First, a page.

Wednesday, June 15, 2016

Blank space...

“I know I should have told you, but…”

How many times have you or your mate said those words?  Maybe it ended with, “…but I didn’t want to hurt your feelings,” or “…but I knew how you would react,” or “…but I wanted to fix it myself and not get you involved.”  Regardless of how the sentence ended, the end result was probably the same.  Someone’s feelings were hurt.  Someone was angry.  Someone felt minimized, criticized, or disrespected.
     There are any number of reasons a person might not tell his or her spouse something.  Fear.  Shame.  To control a situation.  To control one’s mate.  Because you legitimately forget.  Because you really do not believe that it is important.  In an attempt to protect your spouse.  Whether born of pure motives or not, silence can have devastating effects on your mate.
     Why is silence deafeningly problematic?  Silence often leaves a blank space that your mate’s brain tries to fill in.  If a person is missing information, he or she will often try to fill in the blank space.  We want to know what is being hidden from us.  And regrettably, in our human nature, we often go to worst-case scenarios—and more so if there is already tension in the relationship.  “Why didn’t she tell me she would be two hours late.  Has she been in a wreck?”  “He’s working late again.  Is something going on between him and that new co-worker?”  “She didn’t tell me she friended him on Facebook.  I wonder what else she’s trying to hide from me?”  “He should have known I would want to know about that.  What’s game is he playing by not telling me?”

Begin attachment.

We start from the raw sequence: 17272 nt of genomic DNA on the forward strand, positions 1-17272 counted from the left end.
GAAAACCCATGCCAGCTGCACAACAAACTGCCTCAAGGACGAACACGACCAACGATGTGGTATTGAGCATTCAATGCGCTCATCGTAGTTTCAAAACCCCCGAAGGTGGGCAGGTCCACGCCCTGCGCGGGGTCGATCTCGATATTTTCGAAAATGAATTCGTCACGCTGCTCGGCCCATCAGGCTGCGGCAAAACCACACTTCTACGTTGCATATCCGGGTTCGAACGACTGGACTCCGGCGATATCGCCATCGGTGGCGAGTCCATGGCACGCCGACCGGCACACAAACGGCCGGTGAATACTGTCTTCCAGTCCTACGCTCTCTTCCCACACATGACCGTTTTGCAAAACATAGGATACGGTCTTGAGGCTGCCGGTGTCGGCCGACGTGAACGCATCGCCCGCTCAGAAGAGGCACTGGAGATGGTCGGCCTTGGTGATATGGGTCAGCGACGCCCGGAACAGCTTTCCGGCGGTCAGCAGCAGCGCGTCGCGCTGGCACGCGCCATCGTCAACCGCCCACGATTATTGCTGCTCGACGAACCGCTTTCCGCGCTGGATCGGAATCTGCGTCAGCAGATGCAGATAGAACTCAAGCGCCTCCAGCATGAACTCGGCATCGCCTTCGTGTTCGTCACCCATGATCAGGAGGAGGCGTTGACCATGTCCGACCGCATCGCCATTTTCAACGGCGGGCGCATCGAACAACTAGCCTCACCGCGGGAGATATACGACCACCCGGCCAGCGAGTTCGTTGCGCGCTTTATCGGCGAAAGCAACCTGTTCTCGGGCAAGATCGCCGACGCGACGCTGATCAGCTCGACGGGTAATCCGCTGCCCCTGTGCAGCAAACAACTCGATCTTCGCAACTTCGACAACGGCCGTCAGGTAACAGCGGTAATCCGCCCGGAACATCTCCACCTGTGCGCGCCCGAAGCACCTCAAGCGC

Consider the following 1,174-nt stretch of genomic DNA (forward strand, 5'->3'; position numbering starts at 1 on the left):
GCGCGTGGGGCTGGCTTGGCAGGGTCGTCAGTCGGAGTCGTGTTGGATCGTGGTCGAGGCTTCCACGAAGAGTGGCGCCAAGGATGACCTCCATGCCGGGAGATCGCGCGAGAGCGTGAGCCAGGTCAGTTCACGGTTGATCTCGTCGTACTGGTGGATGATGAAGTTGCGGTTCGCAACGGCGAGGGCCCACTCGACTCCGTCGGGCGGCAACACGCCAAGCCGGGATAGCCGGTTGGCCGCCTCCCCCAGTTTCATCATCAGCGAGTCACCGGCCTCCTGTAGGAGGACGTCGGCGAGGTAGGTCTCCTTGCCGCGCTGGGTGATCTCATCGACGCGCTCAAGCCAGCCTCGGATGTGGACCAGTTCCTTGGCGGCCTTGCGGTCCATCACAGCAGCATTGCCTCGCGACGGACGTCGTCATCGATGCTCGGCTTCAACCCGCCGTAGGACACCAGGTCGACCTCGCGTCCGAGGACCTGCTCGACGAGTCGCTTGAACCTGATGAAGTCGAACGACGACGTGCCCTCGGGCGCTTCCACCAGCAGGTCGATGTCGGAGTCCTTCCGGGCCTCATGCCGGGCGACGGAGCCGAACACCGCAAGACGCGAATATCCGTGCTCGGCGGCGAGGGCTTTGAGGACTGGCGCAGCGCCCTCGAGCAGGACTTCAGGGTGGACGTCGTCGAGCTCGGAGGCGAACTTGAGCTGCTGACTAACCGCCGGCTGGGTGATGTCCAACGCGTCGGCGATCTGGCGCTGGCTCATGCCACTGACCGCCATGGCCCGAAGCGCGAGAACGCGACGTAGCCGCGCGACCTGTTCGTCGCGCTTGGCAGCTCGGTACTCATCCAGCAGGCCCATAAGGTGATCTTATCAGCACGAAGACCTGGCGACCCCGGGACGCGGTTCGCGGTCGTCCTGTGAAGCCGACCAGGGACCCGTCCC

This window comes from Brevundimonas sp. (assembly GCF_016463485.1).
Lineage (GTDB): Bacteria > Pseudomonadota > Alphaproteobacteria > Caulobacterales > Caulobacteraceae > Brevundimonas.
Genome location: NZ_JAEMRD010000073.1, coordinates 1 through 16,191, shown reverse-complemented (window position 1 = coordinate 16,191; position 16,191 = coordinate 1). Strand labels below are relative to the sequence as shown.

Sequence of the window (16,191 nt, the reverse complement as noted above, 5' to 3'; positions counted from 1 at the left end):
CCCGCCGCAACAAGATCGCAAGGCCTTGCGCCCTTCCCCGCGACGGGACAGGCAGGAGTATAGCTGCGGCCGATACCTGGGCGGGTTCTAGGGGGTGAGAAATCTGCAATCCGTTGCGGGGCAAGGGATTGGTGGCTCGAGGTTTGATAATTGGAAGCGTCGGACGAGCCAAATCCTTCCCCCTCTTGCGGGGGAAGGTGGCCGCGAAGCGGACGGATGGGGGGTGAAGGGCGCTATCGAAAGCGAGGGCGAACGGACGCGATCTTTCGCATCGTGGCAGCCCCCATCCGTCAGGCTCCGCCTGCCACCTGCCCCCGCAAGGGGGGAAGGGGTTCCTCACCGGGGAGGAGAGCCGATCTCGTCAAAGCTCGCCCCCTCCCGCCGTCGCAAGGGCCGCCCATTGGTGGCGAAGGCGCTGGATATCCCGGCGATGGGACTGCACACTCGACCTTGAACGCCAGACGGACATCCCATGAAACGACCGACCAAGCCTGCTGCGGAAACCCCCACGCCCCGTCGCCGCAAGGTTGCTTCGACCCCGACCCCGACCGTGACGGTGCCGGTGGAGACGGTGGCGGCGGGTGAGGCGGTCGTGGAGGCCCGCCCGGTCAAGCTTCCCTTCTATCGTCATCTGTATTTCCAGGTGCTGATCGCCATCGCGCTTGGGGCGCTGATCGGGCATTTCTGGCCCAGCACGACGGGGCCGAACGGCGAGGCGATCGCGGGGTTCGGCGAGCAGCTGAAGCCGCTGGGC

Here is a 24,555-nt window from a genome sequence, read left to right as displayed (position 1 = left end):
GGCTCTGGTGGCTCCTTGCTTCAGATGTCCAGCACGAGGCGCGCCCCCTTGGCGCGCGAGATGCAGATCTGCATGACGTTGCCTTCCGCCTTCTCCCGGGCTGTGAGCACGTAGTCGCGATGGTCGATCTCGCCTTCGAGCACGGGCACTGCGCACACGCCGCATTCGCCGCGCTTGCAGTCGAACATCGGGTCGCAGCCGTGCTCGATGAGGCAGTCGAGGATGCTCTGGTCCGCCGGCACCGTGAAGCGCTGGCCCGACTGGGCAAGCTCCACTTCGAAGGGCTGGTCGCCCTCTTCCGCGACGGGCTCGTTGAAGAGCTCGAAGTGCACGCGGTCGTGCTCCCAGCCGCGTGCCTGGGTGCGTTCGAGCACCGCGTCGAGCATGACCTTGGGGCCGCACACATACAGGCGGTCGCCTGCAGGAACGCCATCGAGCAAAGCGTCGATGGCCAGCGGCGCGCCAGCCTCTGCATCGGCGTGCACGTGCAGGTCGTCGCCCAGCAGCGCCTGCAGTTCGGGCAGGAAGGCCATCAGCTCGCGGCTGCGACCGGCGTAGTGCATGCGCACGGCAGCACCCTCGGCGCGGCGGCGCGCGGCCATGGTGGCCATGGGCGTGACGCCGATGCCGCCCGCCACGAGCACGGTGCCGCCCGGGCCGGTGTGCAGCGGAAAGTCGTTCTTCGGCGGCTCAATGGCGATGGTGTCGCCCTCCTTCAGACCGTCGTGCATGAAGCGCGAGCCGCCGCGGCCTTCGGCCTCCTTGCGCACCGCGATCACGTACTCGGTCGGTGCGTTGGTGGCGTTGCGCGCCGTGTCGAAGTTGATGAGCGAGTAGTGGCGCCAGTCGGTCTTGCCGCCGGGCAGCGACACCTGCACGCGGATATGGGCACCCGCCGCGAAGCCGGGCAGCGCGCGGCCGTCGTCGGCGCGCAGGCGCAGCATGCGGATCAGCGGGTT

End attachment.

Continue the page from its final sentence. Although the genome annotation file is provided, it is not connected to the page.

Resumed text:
So, what do we do when there is a blank space in the relationship?  First, dispel the opportunity for misunderstandings by being committed to sharing openly with your mate.  Second, if you are leaving something out to try and protect your mate, trust that he/she is emotionally mature enough to handle whatever you need to say.  Third, when information is missing, give your mate the benefit of the doubt and trust that he/she isn’t deliberately trying to deceive or manipulate you if you have no conclusive, concrete proof otherwise.
     Secrets, whether real or perceived, kill relationships.  With your spouse, work to eliminate the blank spaces by committing to an open and honest relationship.  It is healthy to ask questions and seek clarification, but it is detrimental to accuse and make assumptions.  The more mental real estate that we spend on filling in blank spaces, the less mental and emotional energy we have to work toward a Christ-centered, healthy, productive, covenant marriage relationship.

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